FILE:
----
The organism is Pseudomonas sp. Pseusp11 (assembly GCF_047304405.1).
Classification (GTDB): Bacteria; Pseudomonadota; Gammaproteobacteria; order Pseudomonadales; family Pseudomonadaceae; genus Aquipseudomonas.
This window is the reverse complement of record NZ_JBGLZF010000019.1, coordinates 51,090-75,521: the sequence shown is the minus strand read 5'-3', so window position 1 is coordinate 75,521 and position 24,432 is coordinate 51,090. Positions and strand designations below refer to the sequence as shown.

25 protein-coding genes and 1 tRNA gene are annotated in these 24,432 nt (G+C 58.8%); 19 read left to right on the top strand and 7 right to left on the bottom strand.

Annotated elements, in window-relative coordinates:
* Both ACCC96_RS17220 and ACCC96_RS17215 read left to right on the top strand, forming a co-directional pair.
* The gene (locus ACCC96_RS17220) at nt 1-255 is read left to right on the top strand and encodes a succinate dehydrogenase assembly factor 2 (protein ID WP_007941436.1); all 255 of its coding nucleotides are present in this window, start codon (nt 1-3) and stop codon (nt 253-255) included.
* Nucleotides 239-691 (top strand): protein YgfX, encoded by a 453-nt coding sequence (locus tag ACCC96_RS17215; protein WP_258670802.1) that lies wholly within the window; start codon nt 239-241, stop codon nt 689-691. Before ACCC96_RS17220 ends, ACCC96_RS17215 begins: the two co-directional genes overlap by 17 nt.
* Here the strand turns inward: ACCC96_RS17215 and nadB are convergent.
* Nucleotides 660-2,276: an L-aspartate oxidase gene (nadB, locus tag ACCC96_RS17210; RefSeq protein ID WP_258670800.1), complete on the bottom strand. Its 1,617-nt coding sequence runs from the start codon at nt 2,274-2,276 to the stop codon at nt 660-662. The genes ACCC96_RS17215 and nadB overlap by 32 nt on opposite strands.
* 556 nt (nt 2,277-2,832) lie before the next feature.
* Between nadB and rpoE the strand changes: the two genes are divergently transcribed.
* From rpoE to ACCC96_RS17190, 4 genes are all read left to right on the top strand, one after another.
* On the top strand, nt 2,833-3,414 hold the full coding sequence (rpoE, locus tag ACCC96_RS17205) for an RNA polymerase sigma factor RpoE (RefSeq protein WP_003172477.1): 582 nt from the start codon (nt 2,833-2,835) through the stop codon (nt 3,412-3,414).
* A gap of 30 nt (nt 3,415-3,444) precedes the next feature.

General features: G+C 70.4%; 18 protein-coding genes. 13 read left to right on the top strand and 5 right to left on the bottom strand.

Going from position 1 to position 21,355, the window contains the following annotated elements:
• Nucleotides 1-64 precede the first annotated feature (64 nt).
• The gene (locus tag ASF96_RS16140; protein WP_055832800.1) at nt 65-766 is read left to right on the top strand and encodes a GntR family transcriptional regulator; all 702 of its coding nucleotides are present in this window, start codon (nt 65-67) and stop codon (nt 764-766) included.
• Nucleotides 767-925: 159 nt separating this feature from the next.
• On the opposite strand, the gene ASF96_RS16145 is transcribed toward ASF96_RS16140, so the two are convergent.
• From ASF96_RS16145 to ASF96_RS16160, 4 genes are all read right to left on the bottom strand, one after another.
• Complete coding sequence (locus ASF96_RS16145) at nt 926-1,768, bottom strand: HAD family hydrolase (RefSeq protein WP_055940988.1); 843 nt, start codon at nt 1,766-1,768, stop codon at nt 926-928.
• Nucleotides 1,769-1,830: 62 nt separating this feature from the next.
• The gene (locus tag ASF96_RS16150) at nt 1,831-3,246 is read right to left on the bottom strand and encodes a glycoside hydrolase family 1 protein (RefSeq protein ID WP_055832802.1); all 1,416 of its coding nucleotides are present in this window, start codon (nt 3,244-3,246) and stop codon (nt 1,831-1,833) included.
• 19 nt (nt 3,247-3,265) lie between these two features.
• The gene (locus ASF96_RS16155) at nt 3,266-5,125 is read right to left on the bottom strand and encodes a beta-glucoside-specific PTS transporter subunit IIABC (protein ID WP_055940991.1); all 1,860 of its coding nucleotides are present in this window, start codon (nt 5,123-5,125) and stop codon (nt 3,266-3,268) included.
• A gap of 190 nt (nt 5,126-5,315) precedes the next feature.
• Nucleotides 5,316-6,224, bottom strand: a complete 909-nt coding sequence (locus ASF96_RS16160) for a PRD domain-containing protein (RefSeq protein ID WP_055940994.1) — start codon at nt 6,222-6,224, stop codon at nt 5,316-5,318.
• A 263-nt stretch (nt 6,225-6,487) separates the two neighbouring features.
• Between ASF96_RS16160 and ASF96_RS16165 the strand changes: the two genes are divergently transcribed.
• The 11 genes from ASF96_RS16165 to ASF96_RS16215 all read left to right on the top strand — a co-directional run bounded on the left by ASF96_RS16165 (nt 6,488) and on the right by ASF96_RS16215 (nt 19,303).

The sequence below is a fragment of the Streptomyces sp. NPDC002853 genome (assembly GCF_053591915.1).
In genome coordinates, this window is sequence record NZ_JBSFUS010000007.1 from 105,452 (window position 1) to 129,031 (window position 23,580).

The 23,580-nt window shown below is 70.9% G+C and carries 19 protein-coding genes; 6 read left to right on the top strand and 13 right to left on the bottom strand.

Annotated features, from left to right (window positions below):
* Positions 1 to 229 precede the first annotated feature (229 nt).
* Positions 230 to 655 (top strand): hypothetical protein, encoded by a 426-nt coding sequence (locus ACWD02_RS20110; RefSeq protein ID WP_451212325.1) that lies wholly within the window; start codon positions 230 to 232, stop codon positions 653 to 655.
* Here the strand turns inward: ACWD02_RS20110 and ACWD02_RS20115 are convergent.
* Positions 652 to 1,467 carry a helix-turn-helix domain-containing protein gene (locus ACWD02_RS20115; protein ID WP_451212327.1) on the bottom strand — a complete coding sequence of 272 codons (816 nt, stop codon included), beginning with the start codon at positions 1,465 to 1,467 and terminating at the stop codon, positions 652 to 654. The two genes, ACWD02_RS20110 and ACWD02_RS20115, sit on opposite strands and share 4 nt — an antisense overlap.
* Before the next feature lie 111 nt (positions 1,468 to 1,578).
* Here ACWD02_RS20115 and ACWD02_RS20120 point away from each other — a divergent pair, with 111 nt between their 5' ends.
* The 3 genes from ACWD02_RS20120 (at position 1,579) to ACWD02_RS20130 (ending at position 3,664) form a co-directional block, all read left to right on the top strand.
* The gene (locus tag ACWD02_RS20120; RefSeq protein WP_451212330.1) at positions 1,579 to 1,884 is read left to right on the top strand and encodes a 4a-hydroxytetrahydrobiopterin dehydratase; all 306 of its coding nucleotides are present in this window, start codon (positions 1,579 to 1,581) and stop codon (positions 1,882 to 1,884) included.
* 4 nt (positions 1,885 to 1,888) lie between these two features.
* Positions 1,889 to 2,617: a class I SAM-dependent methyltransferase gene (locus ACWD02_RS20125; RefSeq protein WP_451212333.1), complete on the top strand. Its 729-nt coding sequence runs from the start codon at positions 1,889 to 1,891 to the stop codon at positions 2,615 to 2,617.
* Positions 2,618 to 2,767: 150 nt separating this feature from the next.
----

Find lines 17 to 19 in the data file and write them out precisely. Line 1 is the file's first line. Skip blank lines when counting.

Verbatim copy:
Going from position 1 to position 21,355, the window contains the following annotated elements:
• Nucleotides 1-64 precede the first annotated feature (64 nt).
• The gene (locus tag ASF96_RS16140; protein WP_055832800.1) at nt 65-766 is read left to right on the top strand and encodes a GntR family transcriptional regulator; all 702 of its coding nucleotides are present in this window, start codon (nt 65-67) and stop codon (nt 764-766) included.